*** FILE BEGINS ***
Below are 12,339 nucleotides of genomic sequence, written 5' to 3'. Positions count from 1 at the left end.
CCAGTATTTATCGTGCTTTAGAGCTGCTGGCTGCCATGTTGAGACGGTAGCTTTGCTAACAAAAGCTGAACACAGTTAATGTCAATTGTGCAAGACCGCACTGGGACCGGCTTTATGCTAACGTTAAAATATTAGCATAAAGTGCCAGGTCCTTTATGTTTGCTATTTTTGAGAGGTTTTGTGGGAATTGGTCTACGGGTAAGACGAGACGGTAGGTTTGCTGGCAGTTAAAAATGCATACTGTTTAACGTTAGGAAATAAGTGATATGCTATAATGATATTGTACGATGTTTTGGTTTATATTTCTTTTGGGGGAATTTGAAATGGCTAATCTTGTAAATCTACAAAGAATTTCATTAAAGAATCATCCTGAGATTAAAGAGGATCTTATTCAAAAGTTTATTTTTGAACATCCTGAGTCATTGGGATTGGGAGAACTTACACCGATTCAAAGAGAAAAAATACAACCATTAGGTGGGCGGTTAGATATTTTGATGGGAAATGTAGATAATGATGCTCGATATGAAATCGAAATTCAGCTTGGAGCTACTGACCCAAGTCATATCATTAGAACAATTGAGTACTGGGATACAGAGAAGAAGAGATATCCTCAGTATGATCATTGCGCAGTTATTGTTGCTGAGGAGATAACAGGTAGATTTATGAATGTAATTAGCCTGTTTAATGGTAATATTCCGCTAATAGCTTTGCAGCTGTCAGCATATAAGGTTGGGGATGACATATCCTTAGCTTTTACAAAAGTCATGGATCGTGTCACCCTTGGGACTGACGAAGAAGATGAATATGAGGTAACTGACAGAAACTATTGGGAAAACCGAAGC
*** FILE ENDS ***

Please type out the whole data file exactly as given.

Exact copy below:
Below are 12,339 nucleotides of genomic sequence, written 5' to 3'. Positions count from 1 at the left end.
CCAGTATTTATCGTGCTTTAGAGCTGCTGGCTGCCATGTTGAGACGGTAGCTTTGCTAACAAAAGCTGAACACAGTTAATGTCAATTGTGCAAGACCGCACTGGGACCGGCTTTATGCTAACGTTAAAATATTAGCATAAAGTGCCAGGTCCTTTATGTTTGCTATTTTTGAGAGGTTTTGTGGGAATTGGTCTACGGGTAAGACGAGACGGTAGGTTTGCTGGCAGTTAAAAATGCATACTGTTTAACGTTAGGAAATAAGTGATATGCTATAATGATATTGTACGATGTTTTGGTTTATATTTCTTTTGGGGGAATTTGAAATGGCTAATCTTGTAAATCTACAAAGAATTTCATTAAAGAATCATCCTGAGATTAAAGAGGATCTTATTCAAAAGTTTATTTTTGAACATCCTGAGTCATTGGGATTGGGAGAACTTACACCGATTCAAAGAGAAAAAATACAACCATTAGGTGGGCGGTTAGATATTTTGATGGGAAATGTAGATAATGATGCTCGATATGAAATCGAAATTCAGCTTGGAGCTACTGACCCAAGTCATATCATTAGAACAATTGAGTACTGGGATACAGAGAAGAAGAGATATCCTCAGTATGATCATTGCGCAGTTATTGTTGCTGAGGAGATAACAGGTAGATTTATGAATGTAATTAGCCTGTTTAATGGTAATATTCCGCTAATAGCTTTGCAGCTGTCAGCATATAAGGTTGGGGATGACATATCCTTAGCTTTTACAAAAGTCATGGATCGTGTCACCCTTGGGACTGACGAAGAAGATGAATATGAGGTAACTGACAGAAACTATTGGGAAAACCGAAGC